The same is often true of using a mobile device while behind the wheel. Teens who haven’t had a negative experience as a result of distracted driving often have trouble putting it into real perspective. The risks are all theoretical, and while the more obvious dangers are avoided, the gray areas aren’t always until they mature.

How Do We Get Our Teens to Drive More Safely?

Boy sitting at sofa and using digital tablet while his father talking to him.

The easiest way to help ensure that your teens not driving and using social media or texting…even at the stop sign is to have frank, open conversations with them about safe driving, and to establish rules early on that you both agree on. As parents, it is more important than ever that we teach our teens how to set boundaries. In the case of distracted driving LIVES depend on it! One of the most important boundaries comes in the form of how and when they use their social media accounts and texting capabilities. By giving your teens responsibility, and listening to their concerns, you are much more likely to get open, honest communication, and to engender respect for your rules and requests.

The great thing about technology rules and available parental tools is that they’re able to change and adapt in response to the unique needs of your family. It is always easier to help your teens to maintain a healthy relationship  with technology when you use a parental control software.

Netsanity has a suite of services that I always recommend –  If your teen has an iPhone, Netsanity has great features that include timeout options like Hideapps and  Screenlock. They can be used on a regular basis to help your teen from using their mobile device for texting, or any other internet activity, to ensure they are focusing on other activities like driving a car! Keep in mind that Netsanity will be releasing an Android version soon for teens with Samsung Galaxy family of smart devices.

 

 

Recognizing Digital Addictions in Tweens & Teens

Worldwide, more than one billion smartphones were sold in 2015 alone. To put this number in perspective, consider that fewer than one million smartphones were sold ten years earlier, in 2005. Between 2005 and 2015, an average male doubled his weekly online time from ten to twenty hours per week. A majority of smartphone users consult their devices hourly. A lesser subset update their status on social media platforms once every few minutes. When viewed through this filter, you might be tempted to rationalize that your child’s online and smartphone usage is merely “average”, but sharp upticks in internet and smartphone usage are evidence of digital addiction in tweens and teens. Recognizing the most common digital addictions is the first step toward rectifying them.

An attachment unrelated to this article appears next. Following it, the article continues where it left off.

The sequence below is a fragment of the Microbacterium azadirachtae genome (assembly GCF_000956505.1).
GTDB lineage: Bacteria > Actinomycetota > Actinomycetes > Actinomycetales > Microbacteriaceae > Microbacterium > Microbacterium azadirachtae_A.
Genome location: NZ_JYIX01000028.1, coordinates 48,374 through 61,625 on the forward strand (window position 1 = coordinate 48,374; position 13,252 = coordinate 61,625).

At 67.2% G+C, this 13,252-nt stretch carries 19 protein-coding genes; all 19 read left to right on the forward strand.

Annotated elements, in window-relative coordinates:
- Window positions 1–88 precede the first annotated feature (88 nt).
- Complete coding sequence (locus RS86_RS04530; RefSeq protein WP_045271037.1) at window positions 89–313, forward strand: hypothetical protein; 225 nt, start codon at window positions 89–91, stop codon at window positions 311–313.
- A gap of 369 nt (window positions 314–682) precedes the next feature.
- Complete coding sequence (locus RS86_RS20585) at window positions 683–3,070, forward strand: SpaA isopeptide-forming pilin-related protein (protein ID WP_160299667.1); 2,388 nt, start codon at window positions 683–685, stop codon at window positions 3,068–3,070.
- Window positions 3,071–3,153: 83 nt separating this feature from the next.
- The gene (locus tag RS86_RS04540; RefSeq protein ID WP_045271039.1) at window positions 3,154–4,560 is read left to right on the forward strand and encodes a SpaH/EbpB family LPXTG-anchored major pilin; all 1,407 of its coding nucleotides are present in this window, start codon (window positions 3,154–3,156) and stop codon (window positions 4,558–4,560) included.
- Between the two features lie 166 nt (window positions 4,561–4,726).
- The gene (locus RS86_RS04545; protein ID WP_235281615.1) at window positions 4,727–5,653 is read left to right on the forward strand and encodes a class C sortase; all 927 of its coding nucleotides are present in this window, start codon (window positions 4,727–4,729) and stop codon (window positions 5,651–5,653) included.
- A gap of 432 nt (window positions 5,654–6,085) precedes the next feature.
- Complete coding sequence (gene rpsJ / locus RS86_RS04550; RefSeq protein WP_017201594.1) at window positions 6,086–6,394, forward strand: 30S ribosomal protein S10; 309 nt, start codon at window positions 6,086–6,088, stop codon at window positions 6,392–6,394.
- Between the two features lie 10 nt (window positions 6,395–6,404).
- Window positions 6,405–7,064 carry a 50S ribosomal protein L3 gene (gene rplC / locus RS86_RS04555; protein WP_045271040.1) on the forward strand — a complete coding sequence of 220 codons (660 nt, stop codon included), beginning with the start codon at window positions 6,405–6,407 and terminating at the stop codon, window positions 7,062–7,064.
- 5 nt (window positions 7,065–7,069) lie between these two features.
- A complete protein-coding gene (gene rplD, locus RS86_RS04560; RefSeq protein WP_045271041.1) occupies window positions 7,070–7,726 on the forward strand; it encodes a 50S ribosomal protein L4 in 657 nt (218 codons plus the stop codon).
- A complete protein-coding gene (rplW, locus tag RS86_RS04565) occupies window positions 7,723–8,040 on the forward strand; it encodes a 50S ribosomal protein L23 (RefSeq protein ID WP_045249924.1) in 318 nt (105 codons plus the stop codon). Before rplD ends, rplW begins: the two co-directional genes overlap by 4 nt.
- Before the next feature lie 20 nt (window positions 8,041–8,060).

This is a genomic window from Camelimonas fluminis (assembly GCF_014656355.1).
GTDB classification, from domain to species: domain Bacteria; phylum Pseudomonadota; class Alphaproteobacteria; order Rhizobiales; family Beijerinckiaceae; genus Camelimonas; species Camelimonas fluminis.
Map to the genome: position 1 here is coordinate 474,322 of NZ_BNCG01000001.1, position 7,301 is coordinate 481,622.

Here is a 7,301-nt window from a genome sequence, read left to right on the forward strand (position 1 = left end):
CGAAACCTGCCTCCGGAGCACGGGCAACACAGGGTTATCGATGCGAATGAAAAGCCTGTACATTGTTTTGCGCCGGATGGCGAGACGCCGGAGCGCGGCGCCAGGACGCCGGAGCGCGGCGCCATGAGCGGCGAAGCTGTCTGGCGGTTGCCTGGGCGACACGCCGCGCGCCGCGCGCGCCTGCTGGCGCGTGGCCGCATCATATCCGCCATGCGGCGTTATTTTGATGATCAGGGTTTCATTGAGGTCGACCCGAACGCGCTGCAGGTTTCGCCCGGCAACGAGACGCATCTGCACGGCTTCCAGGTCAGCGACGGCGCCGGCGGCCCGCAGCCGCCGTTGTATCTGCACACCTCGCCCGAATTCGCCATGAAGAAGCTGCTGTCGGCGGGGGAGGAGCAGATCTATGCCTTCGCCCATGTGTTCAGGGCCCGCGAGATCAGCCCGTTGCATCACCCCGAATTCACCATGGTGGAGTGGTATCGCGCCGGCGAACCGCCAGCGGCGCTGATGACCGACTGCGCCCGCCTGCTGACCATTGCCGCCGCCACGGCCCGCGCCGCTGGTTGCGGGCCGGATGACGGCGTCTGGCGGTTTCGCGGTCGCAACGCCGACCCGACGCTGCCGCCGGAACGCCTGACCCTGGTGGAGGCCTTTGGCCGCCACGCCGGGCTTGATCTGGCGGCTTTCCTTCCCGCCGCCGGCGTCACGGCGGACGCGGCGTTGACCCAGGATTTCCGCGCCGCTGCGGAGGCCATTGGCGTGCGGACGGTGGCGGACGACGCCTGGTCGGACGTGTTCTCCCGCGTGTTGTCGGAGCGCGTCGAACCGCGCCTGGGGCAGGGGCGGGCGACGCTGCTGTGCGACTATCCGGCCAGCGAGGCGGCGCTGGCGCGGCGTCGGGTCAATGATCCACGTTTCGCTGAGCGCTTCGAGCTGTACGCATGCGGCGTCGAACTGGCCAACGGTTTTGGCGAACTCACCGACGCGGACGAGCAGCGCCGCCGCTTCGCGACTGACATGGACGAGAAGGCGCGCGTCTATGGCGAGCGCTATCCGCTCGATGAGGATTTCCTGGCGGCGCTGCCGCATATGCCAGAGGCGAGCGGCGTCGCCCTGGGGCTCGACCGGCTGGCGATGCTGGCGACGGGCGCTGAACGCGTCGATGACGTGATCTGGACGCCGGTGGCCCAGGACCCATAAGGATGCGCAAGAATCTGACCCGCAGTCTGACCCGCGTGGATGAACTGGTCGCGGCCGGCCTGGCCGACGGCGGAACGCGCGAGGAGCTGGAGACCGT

Currently, the Diagnostic and Statistical Manual of Mental Disorders (the “DSM”) only includes internet gaming as a recognized digital addiction disorder. Health care professionals both in and outside of the United States use the DSM as an aide and authoritative guide to diagnose mental disorders. The DSM’s board is considering whether to include a broader digital addiction category as a legitimate and acknowledged disorder.

Teens and tweens are uniquely susceptible to compulsive use of social media. While downplaying the risks of peer group pressure, WebMD observes that a teen’s friends play a subtle role in shaping his or her decisions. Reflecting a common human trait that people are more likely to socialize with other people who have similar interests, WebMD notes that

[t]eens are more likely to hang out with other teens who do the same things.

If a teen’s friends are frequently updating their Facebook status, your teen will likely adopt the same behavior out of a “fear of missing out” (i.e. “FOMO”) of something that their friends are in on. A teen will tend to monitor the Twitter feeds from the same hundreds or thousands of connections that his friends monitor so that he can stay up to speed on whatever they may be talking about when he meets up with them. If his peer group shares every meal and trivial event on Instagram, he will internalize that behavior and do the same himself.

Pretty girl and boy teens playing on mobile phones and listening to music in the city. Focus on girl

Psychologists theorize that constant internet access can foster a stimulus-reward mechanism that gives teens and tweens (as well as adults who are over-immersed in online activity) immediate positive feedback when they post something on a social media site and get a flurry of “likes” from friend and followers. A teen’s brain is at a less mature stage of development and is more amenable to being shaped by various external stimuli. Their dopamine reward system will be more likely to react to digital stimulation in a manner similar to a response to addictive drugs. The pleasure that a teen senses when his followers flood his social media postings with “likes” are caused by dopamine that is released in his brain. As his dopamine reward system is overstimulated by excess activity, the pleasure he senses from each subsequent dopamine release will be reduced and he will need greater amounts of stimulation to experience the same pleasure. If that stimulation is cut off, he can suffer both physical and psychological withdrawal symptoms, including depression, irritability, and sleep deprivation.

Your teen or tween might quickly get over any physical symptoms that they experience when if any digital connections are broken, but the psychological draw will remain for a long time. Their “FOMO” will stay at an all-time high for several months after they end a social media habit that might have supplanted regular daily activities. Their school performance might suffer and they might experience mood swings that go beyond typical teen moodiness.